The boat we too often miss, though, is asking kids how they want to license the things they create. As the quality of what students can do with the tools in their hands increases, students are making things that have worth standalong projects or increased remixing and hacking potential.

If this is true, and the stuff that’s coming out of classrooms is high-quality, we owe it to our kids to ask them who they want to be as content producers and how they want the rest of the world to access their work.

For students blithely torrenting movies and other content from the web, the conversation can become quite different when asked if they want to freely release something they’ve spent time and energy creating. Do they want credit for their work? Do they want compensation?

Perhaps we are mum on this topic because we are worried about hte complicated possibilities of opening up the choices and opportunities that could arise if students start thinking about how they own their work.

Student A releases a report into the public domain. Student B realizes they can pull entire swaths of that report without being legally compelled to cite the source material. What, now, constitutes cheating? Plagiarism? Intellectual property?

This question and others like it are all the ways we should be introducing and learning copyright with our students. It’s ineffective and out-of-touch to teach only a consumption model of copyright. It ignores the productive, creative, prodigious work being done in our classrooms.

What kind of publishing do students want to perpetuate? How do they want to release their work into the wild? What is the difference between the access they want to provide others to their work and what access they expect to the work of others. Above all else, why?

We didn’t have control before

I’ve been spending a great deal of time with educators who are thinking about the changes that will be necessary once a greater saturation of technology is present in their schools and classrooms.

The most frequent topic under this umbrella – classroom management.

Principals and teachers are concerned over a lack of “control,” and that students will be distracted to greater extents now that devices are in their hands. Students will be distracted and engagement will flag, they worry.

Instead of doing what they are asked or expected to, many teachers worry students will do something else, something they choose.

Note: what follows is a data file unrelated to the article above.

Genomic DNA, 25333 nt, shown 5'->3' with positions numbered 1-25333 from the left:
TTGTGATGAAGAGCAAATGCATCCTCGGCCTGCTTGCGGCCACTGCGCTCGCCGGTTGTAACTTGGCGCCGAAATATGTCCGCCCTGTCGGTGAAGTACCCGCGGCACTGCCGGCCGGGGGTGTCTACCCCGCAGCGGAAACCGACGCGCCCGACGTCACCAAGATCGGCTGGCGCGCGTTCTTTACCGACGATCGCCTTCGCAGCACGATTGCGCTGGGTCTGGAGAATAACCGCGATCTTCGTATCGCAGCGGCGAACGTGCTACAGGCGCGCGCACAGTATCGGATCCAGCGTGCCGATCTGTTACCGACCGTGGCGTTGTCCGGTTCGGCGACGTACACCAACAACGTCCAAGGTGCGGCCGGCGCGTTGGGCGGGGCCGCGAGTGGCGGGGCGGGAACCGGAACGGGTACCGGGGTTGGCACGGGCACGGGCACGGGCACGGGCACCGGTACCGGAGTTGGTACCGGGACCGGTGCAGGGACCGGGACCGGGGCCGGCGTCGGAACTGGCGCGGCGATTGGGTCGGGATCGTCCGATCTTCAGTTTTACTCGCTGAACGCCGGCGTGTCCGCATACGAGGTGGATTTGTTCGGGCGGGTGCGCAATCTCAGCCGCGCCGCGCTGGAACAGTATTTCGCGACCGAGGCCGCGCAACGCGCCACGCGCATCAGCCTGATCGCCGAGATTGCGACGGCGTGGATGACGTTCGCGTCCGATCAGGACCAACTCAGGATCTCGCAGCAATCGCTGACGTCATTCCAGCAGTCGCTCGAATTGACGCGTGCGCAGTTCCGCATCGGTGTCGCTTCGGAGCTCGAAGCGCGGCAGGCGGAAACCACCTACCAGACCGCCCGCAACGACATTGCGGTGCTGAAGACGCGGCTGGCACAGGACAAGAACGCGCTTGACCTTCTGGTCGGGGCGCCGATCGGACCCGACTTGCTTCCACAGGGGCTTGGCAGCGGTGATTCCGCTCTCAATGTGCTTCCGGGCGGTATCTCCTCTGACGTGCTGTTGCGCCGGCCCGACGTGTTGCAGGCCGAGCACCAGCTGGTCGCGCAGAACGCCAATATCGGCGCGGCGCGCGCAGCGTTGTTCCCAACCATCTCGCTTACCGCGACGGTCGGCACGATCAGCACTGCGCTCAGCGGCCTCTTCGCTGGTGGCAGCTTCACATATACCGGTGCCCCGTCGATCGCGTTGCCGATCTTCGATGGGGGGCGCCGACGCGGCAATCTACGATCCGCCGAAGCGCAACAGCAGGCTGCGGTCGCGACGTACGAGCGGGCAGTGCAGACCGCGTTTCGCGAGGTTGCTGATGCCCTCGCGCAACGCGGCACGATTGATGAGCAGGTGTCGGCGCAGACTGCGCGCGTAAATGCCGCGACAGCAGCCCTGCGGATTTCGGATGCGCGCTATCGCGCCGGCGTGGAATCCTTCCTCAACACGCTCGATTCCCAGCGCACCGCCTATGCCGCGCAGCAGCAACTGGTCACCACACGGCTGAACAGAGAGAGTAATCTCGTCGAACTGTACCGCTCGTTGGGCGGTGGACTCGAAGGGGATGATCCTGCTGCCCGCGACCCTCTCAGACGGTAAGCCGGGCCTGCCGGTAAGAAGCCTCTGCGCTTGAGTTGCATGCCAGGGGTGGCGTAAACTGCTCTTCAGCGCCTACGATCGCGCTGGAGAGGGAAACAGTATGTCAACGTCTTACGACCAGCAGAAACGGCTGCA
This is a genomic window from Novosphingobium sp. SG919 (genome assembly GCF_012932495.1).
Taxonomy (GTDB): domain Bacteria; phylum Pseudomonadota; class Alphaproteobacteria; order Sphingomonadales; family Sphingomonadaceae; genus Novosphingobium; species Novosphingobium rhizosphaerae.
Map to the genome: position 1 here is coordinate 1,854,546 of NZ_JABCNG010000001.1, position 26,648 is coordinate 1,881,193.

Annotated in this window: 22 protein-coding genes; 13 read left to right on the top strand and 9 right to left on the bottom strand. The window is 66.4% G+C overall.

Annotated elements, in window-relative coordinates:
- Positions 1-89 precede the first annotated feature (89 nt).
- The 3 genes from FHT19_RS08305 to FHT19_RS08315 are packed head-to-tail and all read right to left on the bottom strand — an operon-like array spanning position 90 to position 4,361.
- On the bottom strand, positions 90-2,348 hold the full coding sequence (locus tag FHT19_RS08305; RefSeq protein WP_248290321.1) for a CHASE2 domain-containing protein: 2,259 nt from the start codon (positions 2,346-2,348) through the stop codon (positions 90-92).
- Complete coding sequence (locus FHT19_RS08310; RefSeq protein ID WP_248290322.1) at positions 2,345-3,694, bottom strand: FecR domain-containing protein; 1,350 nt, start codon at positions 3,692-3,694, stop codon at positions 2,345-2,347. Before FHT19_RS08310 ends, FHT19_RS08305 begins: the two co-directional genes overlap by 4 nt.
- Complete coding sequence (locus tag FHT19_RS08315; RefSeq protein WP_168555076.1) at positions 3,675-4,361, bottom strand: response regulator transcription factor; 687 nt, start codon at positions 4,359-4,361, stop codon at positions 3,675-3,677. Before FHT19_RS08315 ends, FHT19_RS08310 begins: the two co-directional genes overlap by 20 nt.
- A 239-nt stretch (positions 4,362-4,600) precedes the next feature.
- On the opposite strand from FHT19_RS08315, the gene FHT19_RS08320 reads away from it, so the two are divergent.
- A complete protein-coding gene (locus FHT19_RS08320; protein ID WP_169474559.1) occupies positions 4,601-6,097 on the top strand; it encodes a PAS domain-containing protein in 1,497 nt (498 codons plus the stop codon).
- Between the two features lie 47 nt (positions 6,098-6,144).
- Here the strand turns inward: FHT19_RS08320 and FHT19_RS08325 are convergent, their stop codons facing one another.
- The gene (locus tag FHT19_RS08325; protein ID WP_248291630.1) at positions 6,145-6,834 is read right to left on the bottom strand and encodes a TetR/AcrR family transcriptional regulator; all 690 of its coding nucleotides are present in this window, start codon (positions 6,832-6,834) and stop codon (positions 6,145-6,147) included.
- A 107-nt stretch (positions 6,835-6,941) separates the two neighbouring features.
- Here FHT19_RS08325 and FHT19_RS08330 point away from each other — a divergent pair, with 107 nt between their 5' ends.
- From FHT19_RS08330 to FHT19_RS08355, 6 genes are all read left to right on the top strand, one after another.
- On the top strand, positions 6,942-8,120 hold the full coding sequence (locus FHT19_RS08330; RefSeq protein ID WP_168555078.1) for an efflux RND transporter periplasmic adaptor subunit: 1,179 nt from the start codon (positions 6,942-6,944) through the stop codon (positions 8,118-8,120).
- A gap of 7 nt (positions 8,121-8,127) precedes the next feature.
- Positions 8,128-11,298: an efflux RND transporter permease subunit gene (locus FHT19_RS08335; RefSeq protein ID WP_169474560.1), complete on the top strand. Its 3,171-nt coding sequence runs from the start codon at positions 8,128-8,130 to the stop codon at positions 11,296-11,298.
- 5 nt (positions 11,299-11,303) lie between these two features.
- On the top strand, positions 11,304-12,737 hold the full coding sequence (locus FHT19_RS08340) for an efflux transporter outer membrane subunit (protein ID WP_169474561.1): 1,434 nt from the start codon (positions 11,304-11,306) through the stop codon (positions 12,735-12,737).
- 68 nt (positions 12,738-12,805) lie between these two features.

These educators are correct. Faced with the choice to do school and learning as they always have versus an activity or piece of content of their choosing, students are likely to favor the latter.

I cannot blame them.

To prepare for this distraction and tension of control, schools are readying policies and school-wide language for students. They share it with parents who are equally concerned their children will stop paying attention and choose anything else over the prescribed curriculum and tasks.

Schools will tell students when they are allowed to have their devices out and when they are not. There will be signs in the classrooms that teachers can turn over or point to for clarification. Students who are repeatedly off-task will meet with restricted freedoms until they can show a greater ability to act in compliance.

I wish the answer they were giving was a different one. I wish when educators spoke to parents they made a different promise and instead said that they would be working to make their classrooms more interesting, responsive, spaces connected to students’ curiosities and questions. I wish they committed in faculty meetings, not to a common signal, but to a common agreement to be better at asking students to do things that matter in the moment.

We have been skating by in our classrooms. This was a hard truth I ran into head first when I started working in my first 1:1 environment, and my instinct was to intensify the ways in which I showed my students I was in control of their learning. It’s not an instinct of which I’m proud, but that’s often true of the novice learner.

Luckily, I had access to communities (online and physical) who shared both their practices and their thinking about interacting with students in well-saturated technological learning spaces. Following their lead and writing in this space as a place to reflect publicly, I came to realize holding tighter to control wasn’t in the interest of my students or my peace of mind.